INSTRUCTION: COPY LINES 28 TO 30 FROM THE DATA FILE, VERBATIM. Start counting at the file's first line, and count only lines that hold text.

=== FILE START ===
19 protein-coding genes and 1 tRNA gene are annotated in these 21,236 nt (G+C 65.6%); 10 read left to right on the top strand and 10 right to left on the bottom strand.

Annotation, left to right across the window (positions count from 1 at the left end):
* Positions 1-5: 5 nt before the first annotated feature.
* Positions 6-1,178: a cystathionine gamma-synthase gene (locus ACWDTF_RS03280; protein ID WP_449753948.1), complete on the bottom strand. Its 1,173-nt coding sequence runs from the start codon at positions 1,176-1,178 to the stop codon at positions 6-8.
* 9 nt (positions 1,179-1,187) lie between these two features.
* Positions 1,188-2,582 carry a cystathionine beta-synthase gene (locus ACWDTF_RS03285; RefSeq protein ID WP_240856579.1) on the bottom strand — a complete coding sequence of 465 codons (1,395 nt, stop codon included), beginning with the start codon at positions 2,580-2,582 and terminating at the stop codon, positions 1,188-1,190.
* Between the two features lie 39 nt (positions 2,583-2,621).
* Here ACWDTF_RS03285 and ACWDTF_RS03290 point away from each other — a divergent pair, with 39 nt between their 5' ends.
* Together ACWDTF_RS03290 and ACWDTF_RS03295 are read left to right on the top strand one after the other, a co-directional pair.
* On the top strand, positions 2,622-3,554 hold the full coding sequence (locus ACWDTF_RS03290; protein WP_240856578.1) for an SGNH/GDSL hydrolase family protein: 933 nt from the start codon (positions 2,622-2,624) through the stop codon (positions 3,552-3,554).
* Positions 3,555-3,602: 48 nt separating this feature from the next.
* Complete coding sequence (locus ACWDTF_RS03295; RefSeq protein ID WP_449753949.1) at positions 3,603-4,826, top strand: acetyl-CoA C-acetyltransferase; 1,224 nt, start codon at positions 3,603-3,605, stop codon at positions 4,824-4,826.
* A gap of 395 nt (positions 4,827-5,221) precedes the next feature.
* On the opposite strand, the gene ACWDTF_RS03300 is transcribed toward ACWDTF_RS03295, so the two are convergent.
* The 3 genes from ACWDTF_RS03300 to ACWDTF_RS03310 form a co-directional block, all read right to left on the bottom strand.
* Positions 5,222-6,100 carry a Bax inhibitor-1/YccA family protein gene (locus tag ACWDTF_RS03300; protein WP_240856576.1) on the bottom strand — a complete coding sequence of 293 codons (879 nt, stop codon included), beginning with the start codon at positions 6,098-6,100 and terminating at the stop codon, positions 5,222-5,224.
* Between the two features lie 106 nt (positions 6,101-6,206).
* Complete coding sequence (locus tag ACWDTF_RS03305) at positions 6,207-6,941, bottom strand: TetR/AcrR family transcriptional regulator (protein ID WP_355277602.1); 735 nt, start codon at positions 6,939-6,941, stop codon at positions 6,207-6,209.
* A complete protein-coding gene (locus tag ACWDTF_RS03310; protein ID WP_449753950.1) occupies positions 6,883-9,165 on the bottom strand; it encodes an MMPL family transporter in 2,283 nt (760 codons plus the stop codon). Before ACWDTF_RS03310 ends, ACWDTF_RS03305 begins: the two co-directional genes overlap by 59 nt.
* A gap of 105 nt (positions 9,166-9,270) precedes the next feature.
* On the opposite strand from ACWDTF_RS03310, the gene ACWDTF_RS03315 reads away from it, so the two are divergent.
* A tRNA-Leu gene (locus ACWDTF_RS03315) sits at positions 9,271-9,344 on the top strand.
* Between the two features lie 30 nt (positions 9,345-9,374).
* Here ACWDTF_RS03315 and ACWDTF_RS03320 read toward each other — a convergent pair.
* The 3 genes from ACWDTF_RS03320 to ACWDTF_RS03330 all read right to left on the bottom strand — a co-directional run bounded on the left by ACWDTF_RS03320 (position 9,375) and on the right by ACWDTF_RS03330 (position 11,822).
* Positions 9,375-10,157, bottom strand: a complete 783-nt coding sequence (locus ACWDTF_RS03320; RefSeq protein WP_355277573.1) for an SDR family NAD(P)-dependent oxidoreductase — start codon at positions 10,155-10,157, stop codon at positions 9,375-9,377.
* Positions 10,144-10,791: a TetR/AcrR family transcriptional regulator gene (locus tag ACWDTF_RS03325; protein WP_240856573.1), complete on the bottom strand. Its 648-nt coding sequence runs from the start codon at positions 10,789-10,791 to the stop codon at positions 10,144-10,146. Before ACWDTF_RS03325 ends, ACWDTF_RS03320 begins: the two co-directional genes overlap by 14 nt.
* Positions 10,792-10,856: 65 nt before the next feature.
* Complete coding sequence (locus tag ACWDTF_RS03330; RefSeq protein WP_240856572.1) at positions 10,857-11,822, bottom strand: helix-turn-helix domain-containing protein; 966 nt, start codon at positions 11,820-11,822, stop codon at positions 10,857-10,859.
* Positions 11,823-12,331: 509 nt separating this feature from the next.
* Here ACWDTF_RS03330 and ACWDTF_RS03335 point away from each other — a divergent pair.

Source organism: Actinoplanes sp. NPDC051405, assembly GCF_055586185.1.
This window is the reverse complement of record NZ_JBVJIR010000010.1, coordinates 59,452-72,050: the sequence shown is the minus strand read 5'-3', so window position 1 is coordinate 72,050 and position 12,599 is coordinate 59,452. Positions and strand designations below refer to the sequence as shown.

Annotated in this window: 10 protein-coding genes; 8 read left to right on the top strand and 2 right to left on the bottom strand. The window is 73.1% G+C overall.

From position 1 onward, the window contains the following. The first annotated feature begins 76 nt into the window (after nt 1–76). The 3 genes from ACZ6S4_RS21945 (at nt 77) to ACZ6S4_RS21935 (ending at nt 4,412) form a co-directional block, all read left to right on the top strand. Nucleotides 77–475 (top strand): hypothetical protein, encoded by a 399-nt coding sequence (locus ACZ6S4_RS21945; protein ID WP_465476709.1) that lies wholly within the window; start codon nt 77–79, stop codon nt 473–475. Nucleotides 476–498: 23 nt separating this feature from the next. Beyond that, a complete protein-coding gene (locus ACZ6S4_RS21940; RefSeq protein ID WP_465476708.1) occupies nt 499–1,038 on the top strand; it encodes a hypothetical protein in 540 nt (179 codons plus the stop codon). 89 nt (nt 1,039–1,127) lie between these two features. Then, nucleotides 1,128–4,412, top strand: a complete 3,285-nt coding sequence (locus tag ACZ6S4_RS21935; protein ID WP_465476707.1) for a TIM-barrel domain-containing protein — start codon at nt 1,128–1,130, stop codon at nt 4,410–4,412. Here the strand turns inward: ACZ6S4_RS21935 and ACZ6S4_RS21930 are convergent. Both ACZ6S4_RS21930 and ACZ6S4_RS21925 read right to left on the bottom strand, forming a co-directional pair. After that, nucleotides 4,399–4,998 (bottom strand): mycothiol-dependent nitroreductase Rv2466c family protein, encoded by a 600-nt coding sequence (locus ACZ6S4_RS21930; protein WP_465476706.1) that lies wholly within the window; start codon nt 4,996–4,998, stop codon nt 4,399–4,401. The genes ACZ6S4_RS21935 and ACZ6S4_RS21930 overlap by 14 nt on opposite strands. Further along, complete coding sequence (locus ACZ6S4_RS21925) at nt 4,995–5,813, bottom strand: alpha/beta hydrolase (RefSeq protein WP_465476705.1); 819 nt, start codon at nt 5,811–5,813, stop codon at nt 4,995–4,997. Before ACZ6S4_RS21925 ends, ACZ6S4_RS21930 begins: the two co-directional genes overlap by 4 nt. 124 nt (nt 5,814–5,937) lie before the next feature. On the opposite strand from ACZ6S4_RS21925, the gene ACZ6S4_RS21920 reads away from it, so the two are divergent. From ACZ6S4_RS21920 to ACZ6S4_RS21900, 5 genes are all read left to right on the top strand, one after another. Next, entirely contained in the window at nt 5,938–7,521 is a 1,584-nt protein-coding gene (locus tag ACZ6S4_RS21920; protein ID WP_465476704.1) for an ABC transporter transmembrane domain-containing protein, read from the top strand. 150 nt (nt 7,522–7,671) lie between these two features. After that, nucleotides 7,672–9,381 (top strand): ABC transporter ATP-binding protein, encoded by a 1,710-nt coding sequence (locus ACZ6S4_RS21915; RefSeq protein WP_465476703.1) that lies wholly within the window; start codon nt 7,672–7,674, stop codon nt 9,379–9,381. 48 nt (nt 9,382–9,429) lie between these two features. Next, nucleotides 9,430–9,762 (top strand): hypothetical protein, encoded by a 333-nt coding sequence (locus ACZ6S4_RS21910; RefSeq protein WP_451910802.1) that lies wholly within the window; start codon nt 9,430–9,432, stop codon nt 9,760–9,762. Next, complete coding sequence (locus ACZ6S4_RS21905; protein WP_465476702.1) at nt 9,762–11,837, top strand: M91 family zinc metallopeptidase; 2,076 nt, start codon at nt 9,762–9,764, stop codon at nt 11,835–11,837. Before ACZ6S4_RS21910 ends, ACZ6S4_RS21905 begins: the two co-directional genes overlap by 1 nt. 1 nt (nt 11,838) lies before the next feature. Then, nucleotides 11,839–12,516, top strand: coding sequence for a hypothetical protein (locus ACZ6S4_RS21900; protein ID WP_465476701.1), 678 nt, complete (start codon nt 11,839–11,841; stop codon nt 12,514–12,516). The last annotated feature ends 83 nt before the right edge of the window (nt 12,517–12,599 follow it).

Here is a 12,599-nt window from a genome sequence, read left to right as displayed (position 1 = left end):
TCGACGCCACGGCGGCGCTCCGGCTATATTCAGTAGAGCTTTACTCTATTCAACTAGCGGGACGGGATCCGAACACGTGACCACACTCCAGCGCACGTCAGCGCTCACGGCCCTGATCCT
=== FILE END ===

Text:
* Positions 10,792-10,856: 65 nt before the next feature.
* Complete coding sequence (locus tag ACWDTF_RS03330; RefSeq protein WP_240856572.1) at positions 10,857-11,822, bottom strand: helix-turn-helix domain-containing protein; 966 nt, start codon at positions 11,820-11,822, stop codon at positions 10,857-10,859.
* Positions 11,823-12,331: 509 nt separating this feature from the next.